Curiosity in people, their faces and their stories form the heart of my artistic practice. I find clay to be a highly responsive and sensitive medium. I use the process of clay portrait sculpting as a catalyst. My aim is to move people – move them to tears, to ask questions, to participate, to tell their own stories, to take action. Public art should be the start of a conversation, not an end. I see it as a form of story telling. My 7ft 5in bronze of Sir Nigel Gresley will inspire the public to find out more about his story as one of this country’s most eminent steam railway engineers, once it is unveiled on the 5 April 2016 at King’s Cross Station.
Indeed, I am never happier than when I am combining my passion for portraiture with telling stories of struggles for social justice. This could be celebrating the achievements of rights activists and peace advocates, through sculpting their portraits - such as my commission to sculpt Sadako Sasaki, who has inspired peace activism worldwide, and my commission to sculpt disability rights activist Diane Mulligan OBE. Or it could involve inverting the norms of portraiture and sculpting those who are rarely deemed worthy of capturing in bronze, whose faces and stories are effaced from history.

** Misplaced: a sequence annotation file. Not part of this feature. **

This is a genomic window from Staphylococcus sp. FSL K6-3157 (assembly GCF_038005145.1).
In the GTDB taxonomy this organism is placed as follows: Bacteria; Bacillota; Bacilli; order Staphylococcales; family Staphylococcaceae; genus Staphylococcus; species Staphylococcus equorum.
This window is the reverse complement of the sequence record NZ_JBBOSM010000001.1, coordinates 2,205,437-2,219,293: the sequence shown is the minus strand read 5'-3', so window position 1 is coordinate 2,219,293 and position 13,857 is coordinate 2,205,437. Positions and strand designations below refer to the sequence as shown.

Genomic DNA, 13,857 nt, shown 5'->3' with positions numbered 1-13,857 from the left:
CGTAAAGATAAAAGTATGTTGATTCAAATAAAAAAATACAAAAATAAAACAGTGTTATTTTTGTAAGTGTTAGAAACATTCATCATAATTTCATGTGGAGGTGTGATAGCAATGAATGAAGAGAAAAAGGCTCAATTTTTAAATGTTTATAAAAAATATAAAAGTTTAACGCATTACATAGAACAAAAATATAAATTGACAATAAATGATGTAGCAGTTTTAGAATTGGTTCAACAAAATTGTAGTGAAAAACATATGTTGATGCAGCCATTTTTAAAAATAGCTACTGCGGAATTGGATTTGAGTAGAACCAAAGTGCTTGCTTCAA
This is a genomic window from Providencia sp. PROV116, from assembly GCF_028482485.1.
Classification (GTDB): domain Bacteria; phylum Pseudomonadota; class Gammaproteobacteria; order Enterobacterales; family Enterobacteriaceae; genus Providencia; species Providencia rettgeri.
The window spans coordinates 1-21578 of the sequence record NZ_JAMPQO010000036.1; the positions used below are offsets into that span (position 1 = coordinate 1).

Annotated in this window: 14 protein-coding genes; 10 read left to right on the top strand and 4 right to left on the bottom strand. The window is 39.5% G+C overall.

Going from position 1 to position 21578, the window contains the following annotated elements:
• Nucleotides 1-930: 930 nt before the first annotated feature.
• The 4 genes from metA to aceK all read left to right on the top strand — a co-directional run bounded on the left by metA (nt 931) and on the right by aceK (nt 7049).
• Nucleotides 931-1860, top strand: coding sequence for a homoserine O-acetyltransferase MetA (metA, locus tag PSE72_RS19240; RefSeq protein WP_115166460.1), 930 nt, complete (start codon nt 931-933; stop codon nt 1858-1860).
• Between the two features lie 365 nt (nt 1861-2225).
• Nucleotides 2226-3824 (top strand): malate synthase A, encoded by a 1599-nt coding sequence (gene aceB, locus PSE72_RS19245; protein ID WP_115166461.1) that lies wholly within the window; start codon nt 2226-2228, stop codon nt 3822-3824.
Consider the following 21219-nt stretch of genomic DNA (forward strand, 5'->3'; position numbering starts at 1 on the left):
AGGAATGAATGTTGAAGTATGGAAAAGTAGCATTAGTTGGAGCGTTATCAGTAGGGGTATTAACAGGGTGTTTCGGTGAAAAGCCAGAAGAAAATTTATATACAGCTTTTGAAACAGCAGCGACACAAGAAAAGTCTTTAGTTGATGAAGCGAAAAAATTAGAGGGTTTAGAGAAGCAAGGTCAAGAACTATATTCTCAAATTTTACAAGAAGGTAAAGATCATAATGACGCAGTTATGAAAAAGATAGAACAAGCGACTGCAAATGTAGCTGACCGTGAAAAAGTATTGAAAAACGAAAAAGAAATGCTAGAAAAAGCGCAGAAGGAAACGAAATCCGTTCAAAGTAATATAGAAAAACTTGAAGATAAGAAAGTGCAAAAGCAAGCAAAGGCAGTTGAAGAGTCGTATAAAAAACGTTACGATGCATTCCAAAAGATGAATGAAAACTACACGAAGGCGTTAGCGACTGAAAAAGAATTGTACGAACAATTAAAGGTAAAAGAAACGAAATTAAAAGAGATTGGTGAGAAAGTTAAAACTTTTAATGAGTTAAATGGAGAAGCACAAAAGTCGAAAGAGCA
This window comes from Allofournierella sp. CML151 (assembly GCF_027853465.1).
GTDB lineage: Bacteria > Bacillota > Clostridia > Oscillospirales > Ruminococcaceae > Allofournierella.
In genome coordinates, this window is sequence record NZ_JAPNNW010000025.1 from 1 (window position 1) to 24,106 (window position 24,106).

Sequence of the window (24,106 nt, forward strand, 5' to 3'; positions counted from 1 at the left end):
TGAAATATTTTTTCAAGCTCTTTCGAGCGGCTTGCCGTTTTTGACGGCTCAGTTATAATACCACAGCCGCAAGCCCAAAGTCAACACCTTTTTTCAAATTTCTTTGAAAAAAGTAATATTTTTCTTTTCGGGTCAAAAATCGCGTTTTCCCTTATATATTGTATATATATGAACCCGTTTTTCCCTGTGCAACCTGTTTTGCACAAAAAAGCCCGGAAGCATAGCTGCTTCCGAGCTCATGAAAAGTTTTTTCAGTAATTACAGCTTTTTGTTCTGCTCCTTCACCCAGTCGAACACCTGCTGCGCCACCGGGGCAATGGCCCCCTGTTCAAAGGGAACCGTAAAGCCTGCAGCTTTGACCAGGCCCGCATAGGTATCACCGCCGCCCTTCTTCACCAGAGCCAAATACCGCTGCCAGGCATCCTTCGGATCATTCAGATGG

I exhibit in London galleries and across the South of England and beyond, being fortunate to have received prestigious awards, including from the Society of Women Artists (SWA) and the Society of Portrait Sculptors. I am on the Council of the SWA and a Fellow of the Royal Society of Arts. I have also had the privilege of being the sculptural advisor to the Hove Plinth project from its inception (an initiative of the Hove Civic Society).
I live in Brighton but my main studio is in Billingshurst. I enjoy teaching portraiture at the Sussex Sculpture Studios and Phoenix Brighton, and undertaking ‘masterclasses’ in London at the Art Academy and Morley College.